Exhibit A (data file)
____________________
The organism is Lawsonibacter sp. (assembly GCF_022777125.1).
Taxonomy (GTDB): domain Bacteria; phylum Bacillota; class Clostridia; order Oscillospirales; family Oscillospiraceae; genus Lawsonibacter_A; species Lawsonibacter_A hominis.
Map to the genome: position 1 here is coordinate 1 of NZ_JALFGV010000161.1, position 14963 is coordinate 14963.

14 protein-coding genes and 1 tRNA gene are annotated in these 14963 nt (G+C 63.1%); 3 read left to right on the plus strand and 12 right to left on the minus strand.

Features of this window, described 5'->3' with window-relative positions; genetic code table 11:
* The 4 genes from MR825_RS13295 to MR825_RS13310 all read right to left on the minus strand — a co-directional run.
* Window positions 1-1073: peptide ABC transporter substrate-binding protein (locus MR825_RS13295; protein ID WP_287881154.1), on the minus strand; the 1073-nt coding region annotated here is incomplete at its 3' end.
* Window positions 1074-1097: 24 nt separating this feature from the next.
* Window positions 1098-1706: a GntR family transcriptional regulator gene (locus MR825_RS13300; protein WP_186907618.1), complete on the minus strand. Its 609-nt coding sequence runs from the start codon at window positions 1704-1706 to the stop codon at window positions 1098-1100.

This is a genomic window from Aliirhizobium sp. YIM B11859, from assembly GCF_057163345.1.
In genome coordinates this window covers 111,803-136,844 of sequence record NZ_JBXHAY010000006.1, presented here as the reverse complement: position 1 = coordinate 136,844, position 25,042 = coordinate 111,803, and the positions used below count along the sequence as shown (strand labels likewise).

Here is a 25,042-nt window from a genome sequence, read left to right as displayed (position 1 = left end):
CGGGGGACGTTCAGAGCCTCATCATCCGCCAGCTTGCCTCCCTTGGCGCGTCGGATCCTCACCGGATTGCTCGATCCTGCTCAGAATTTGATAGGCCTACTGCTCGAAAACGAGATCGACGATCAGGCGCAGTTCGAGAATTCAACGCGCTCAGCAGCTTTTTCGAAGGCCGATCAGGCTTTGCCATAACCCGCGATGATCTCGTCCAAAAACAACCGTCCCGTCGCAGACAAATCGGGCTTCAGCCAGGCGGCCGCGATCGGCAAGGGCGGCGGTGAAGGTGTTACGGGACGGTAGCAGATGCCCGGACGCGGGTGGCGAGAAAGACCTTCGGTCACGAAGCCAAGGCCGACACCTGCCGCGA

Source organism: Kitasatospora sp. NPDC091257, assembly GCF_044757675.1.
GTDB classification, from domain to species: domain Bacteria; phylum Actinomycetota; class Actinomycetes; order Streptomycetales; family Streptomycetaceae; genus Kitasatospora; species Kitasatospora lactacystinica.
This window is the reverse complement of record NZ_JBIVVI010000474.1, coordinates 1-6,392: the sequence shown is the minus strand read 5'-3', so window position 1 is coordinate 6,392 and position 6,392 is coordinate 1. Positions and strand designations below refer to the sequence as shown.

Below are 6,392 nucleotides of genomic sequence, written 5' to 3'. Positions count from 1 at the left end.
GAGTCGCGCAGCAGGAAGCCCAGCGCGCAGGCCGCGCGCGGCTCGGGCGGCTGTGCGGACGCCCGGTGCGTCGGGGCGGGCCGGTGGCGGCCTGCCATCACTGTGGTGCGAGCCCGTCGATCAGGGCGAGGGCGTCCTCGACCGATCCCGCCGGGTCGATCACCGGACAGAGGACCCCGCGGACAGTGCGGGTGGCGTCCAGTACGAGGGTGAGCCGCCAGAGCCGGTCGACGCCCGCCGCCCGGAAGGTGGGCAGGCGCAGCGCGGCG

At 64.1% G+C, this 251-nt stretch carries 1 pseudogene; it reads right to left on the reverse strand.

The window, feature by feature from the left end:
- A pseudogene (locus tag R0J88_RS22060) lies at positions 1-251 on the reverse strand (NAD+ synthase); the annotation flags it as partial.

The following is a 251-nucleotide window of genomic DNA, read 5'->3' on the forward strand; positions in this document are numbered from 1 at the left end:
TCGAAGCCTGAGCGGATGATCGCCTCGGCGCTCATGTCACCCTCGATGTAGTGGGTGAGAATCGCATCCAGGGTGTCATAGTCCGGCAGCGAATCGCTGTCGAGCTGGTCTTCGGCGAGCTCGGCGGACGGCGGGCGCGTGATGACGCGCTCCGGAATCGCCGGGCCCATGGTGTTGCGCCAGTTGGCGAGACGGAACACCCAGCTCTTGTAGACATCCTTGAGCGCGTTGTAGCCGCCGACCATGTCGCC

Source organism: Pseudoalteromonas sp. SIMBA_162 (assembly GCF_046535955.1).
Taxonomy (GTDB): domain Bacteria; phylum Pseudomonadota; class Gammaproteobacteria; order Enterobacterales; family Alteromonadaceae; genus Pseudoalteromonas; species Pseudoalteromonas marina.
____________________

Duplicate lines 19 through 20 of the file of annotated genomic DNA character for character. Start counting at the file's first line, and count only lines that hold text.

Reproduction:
At 64.1% G+C, this 251-nt stretch carries 1 pseudogene; it reads right to left on the reverse strand.

The window, feature by feature from the left end: